How to handle social media copycats

How to handle social media copycats on Dear Handmade Life

We have all been there before. You may be scrolling through your Instagram feed and suddenly notice that your photo has been used without your permission. Or maybe you notice that one of your followers is now advertising a product identical to your own.

When this happens to you, these are the thoughts that may be running through your head:

-“Oh, no! She posted my picture without my permission and now she is going to get tons of followers from the blood, sweat, and tears I put into creating that product and taking that photo. Whyyyyy???” (This is actually against Instagram policies and you should report it immediately if they refuse to take down your photo.)

-“What? That dude has been following me for weeks and now he is making the exact same felt floral headband that I make. His looks much worse and he clearly doesn’t know what he’s doing, but still. What if he takes hold of the felt floral headband market and makes my business obsolete. Whyyyyy???”

-“Wait a minute, that lady is ripping off my photo styling techniques! I always paint my nails daffodil yellow, wear a mood ring, and insert my hand into each photo at a slight angle. My signature style will make her a millionaire and I will be living with my parents. Whyyyyy???”

It really does suck when this happens. I have a private Facebook group, Creative Biz Owners with Little Farm Media, and this topic comes up a lot. Sometimes all it takes to make you feel better is a little venting. Other times, it just makes you feel worse. I have been through this scenario many times myself and here’s what worked for me. Obviously, this is not legal advice and I am not a lawyer. Just wanted to throw that in here.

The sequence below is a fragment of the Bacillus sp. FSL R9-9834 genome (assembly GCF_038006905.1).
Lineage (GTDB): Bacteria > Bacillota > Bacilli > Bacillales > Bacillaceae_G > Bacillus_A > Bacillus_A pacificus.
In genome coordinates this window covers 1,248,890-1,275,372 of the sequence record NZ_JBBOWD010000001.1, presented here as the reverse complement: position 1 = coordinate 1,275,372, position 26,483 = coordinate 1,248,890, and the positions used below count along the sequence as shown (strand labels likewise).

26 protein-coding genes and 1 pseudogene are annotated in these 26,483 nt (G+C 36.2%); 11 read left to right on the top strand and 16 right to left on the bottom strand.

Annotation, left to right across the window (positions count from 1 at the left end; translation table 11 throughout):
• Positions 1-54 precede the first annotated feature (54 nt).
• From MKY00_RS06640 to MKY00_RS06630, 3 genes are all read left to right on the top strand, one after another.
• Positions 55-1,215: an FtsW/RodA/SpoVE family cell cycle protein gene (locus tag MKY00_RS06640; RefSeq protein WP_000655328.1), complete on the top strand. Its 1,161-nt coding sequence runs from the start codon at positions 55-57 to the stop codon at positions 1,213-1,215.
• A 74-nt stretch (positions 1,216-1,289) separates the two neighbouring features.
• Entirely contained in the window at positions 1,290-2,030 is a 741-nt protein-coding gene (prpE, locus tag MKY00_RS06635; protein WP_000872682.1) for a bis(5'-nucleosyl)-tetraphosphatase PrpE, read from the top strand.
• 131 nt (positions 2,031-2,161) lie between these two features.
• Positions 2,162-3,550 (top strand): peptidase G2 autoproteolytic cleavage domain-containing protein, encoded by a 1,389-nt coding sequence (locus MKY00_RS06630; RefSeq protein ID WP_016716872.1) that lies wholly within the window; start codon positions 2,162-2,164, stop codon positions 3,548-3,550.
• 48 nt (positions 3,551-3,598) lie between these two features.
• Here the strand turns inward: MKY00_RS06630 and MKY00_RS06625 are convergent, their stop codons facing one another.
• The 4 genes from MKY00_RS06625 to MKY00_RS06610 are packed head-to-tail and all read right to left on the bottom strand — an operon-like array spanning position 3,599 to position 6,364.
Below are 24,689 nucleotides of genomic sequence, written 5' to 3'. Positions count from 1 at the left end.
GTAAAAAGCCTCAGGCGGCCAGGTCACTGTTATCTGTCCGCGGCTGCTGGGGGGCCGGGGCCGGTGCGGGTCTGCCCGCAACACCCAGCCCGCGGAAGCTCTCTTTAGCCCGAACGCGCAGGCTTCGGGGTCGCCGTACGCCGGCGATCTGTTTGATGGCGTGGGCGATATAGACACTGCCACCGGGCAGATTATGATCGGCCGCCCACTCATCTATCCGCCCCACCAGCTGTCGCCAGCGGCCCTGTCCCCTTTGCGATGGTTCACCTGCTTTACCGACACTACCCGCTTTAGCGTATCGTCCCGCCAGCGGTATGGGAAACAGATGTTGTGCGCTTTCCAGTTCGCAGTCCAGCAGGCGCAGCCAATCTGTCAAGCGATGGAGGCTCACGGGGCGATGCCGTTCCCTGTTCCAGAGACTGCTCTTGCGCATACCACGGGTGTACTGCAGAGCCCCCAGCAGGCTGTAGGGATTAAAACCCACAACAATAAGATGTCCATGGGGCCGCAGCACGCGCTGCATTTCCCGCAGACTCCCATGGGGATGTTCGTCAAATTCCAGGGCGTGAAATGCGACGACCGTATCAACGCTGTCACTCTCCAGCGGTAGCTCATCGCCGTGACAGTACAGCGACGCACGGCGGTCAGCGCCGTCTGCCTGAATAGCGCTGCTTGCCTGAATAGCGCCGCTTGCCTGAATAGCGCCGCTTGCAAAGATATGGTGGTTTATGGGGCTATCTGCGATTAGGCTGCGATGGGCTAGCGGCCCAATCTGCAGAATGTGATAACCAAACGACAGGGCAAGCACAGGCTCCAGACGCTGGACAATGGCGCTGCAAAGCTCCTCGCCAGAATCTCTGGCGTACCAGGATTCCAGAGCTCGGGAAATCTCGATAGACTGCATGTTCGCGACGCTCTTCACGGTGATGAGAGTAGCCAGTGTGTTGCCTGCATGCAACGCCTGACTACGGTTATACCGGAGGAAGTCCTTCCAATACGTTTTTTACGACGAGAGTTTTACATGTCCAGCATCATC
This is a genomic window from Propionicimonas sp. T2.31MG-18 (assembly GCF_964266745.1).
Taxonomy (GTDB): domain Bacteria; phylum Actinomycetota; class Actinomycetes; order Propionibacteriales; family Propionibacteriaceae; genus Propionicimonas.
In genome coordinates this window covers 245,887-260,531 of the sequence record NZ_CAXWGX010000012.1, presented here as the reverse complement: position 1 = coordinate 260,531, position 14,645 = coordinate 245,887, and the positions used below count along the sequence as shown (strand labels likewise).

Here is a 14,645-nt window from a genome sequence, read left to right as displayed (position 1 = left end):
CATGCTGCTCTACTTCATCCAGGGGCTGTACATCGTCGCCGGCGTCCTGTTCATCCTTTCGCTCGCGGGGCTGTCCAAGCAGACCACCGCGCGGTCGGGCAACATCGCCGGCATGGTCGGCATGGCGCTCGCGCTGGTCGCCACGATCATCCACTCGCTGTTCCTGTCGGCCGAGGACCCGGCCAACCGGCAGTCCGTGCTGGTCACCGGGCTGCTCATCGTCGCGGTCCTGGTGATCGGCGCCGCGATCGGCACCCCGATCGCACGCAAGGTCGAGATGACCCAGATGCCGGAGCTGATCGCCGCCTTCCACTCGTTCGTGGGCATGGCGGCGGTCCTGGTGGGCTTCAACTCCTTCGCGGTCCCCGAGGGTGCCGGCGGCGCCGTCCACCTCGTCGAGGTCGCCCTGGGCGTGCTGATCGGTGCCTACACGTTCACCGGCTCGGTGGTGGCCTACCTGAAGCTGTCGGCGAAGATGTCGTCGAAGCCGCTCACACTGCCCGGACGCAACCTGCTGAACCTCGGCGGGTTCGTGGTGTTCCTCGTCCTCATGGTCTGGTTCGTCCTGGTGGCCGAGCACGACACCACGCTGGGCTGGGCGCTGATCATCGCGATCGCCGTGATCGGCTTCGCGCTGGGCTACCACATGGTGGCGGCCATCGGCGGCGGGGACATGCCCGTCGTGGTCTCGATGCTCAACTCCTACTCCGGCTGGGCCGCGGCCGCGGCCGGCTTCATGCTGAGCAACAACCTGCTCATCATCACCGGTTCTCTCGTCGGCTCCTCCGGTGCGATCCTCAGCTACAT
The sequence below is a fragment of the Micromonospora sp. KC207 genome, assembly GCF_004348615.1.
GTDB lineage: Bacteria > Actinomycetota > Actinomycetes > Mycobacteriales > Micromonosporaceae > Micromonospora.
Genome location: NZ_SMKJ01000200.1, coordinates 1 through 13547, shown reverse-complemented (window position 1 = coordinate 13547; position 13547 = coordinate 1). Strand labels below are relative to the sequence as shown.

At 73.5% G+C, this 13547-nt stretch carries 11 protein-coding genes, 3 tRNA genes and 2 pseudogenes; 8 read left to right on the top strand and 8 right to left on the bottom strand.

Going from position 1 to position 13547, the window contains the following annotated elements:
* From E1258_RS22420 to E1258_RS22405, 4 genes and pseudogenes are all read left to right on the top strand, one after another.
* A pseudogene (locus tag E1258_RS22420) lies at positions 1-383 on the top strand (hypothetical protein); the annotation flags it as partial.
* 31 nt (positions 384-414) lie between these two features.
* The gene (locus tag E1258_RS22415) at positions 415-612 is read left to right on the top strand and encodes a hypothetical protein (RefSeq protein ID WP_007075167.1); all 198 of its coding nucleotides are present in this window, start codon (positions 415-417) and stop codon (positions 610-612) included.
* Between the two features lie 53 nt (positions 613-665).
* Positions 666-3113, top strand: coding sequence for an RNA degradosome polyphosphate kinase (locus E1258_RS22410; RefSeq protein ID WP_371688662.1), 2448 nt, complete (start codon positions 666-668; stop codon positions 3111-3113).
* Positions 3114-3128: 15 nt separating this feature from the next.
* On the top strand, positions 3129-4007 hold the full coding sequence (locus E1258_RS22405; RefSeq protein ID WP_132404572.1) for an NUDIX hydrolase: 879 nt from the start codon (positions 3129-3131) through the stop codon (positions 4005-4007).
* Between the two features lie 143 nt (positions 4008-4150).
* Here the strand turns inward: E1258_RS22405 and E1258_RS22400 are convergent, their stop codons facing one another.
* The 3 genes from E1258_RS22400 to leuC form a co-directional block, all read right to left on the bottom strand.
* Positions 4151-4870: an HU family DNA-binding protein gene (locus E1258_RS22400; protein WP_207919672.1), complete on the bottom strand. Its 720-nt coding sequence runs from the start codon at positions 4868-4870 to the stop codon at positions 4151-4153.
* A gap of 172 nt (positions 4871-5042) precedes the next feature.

1. It’s okay to be pissed. Don’t try to talk yourself out of feeling upset right away, but do take some time to calm down before taking action.

2. Give them the benefit of the doubt. The truth is, sometimes someone will inadvertently copy you or is just completely unaware of ethical reposting behaviors. Maybe they don’t realize it isn’t cool/against policy to repost without asking first and DEFINITELY not without crediting. Maybe they spend their whole day looking for inspiration on Instagram, got obsessed with your feed, and unknowingly decided to try out some of your techniques.

3. Send them a private message. If someone reposts your photos without permission, I feel this is the best approach. Whether or not they knew what they did was wrong, they will most likely take it down to avoid any trouble.

4. Do not call them out publicly on social media. One time I did that (I’m not gonna lie) it felt really good. However, it is very unprofessional and if you keep calling people out then people will think you’re a weirdo. If you have already called someone out publicly, it’s okay. Like I said, I’ve done it before and everyone has since moved on.

5. Keep it moving. If you are a one trick pony and someone copies you then you might be screwed. Lucky for you, your brain is filled with boatloads of creativity. Keep those copycats in your shadow by forging ahead with new ideas. Kari Chapin gave me really great advice one time, which was that those copycats will never be successful until they find their own voice. I sort of didn’t believe her at the time (sorry, Kari), but I have now seen this scenario play out so many times that I know it to be true.

-Caitlin Bacher

About Caitlin Bacher and Little Farm Media:

Caitlin Bacher is the bosslady at Little Farm Media, offering social media consulting and e-courses for creative businesses. Download her FREE eBook, “How I Gained 1,000 Pinterest Followers In One Month,” right here.

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